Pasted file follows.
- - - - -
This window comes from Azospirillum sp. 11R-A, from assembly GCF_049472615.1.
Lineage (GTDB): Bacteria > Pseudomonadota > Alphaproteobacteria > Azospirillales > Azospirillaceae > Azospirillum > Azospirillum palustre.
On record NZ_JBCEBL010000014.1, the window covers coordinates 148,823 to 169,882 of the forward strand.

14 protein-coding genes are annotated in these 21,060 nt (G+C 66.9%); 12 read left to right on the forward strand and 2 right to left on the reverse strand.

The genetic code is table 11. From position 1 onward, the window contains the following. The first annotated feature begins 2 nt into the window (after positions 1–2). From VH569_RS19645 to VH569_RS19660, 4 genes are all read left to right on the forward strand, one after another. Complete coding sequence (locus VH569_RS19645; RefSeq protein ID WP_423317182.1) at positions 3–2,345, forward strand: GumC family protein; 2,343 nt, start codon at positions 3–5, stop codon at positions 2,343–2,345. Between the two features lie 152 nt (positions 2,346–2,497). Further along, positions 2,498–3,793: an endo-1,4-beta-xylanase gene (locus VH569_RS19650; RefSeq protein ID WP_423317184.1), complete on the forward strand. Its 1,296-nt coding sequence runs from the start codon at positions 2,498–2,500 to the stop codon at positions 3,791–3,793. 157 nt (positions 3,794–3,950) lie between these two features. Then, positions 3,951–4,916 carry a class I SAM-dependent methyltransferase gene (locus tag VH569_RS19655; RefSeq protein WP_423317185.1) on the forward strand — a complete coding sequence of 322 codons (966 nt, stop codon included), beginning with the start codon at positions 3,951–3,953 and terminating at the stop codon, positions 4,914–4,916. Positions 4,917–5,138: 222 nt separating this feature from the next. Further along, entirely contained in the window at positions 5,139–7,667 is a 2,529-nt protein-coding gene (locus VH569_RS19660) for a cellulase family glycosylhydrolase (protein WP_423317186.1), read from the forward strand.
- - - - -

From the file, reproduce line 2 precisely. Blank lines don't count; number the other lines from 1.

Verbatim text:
Lineage (GTDB): Bacteria > Pseudomonadota > Alphaproteobacteria > Azospirillales > Azospirillaceae > Azospirillum > Azospirillum palustre.